Imagine this journey starts via a proposal to launch a gold exchange-traded fund backed by one metric tonne of gold (35,274 ounces). At market prices, the assets of the new gold ETF are worth US$65 million. The gold ETF has one million units on issue so the initial price per unit is US$65, which should move in line with the gold price. The new gold ETF is named GOLDCOIN and listed on a reputable stock exchange. There is nothing revolutionary about GOLDCOIN other than it offers an easy way for investors to trade in gold.

A genius colleague, Hideyoshi Son (excellent, virtuous, good and respectable), proposes some enhancements to GOLDCOIN:

  • The total amount of gold in the ETF is fixed at one metric tonne
  • The total maximum number of units that can be issued is capped at 20 million units (rising from one million to a maximum of 20 million over time)
  • New units are issued to people who solve a complex mathematical riddle.

On review, we run into a problem: that the rules of the reputable stock exchange ban the issuing of units to new investors for no consideration. Not to be deterred, Hideyoshi Son says we need to create a mechanism to trade our product outside the system so we won’t be constrained by stock exchange rules or, for that matter, laws or regulations. He suggests that units in GOLDCOIN be recorded on a new fully distributed ledger known as the blockchain.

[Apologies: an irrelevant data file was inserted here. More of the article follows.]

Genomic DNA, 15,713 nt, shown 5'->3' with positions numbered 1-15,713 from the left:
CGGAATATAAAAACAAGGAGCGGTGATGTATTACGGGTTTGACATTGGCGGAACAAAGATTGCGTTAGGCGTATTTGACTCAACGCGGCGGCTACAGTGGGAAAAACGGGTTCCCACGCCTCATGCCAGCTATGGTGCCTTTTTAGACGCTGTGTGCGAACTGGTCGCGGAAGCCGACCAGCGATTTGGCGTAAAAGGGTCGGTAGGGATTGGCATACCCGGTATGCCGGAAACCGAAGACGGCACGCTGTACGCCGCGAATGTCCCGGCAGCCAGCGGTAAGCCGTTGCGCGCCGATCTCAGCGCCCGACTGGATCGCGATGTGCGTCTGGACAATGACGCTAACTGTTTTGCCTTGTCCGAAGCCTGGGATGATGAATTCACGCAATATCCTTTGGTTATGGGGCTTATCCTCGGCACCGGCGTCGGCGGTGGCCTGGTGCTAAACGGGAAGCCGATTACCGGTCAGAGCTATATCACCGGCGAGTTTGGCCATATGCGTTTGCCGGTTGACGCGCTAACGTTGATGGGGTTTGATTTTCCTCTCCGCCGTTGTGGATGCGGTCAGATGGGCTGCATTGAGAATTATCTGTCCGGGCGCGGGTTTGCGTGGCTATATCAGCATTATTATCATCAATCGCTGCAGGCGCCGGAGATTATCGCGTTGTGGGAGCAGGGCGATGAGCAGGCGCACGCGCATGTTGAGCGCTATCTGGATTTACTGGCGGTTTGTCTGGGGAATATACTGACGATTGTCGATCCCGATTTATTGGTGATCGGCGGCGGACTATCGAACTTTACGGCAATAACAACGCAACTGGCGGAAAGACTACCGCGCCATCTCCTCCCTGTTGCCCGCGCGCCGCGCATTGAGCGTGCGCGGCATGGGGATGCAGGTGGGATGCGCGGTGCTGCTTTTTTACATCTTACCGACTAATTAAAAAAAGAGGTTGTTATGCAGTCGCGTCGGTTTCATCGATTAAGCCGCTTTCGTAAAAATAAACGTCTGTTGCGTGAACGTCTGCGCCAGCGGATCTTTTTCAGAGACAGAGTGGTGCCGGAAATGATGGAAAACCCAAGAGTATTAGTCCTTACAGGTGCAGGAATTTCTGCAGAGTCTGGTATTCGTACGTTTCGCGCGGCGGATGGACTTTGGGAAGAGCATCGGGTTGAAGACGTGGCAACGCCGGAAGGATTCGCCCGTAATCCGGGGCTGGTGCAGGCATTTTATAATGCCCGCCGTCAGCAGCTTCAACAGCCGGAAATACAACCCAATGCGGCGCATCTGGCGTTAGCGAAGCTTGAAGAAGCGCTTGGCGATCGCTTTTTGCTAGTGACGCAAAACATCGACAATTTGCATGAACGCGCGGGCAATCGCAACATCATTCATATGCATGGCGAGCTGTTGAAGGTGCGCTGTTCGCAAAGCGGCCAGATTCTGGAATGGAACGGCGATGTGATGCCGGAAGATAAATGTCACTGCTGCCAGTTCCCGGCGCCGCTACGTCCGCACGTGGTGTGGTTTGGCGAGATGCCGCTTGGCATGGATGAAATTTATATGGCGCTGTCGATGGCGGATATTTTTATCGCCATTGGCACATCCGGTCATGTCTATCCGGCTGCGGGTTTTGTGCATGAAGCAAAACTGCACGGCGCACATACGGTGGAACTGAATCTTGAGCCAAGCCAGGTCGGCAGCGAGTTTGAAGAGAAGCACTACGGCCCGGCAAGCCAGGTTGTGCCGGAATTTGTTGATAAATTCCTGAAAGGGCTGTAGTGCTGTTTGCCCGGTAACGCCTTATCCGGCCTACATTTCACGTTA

This form of ledger changes everything, he argues. Most importantly, a blockchain ledger gives reliable proof of ownership but also total privacy – no one can find out who owns units in GOLDCOIN. Our new product is outside the constraints of the current system and doesn’t have to comply with any anti-money-laundering laws, exchange rules, consumer-protection laws, etc. This provides GOLDCOIN with an enormous potential market.

We launch GOLDCOIN on the new blockchain but things don’t go as planned. Each time we issue a unit to a person who solves the riddle, the value of a unit of GOLDCOIN falls. We are so stupid. Obviously when we create units for no consideration the value per unit falls. In fact, once the total number of units reaches the maximum 20 million allowed, the value of GOLDCOIN will fall by 95% on a per-unit basis.

Hideyoshi Son sees the flaw in our product. The problem, he says, is that the asset backing of GOLDCOIN is fixed at one metric tonne of gold. The solution, I suggest, is to increase the asset backing up to a maximum 20 metric tonnes of gold, in line with the maximum number of units we can issue. If we do this, each unit will always be backed by 0.035 ounces of gold. We now have the perfect product, a digital form of gold where each unit is always backed by the same quantity of gold, that can be traded anonymously on the blockchain outside of the reach of authorities.

Hideyoshi Son says so far so good but we need to do something more radical. He says the proposal to fully back the product with gold won’t work under the magic he is proposing where crypto mining and the solving of a complex riddle lead us to create another unit of GOLDCOIN. He says if additional units are backed by gold, and paid for, then no one will be motivated to solve the riddle.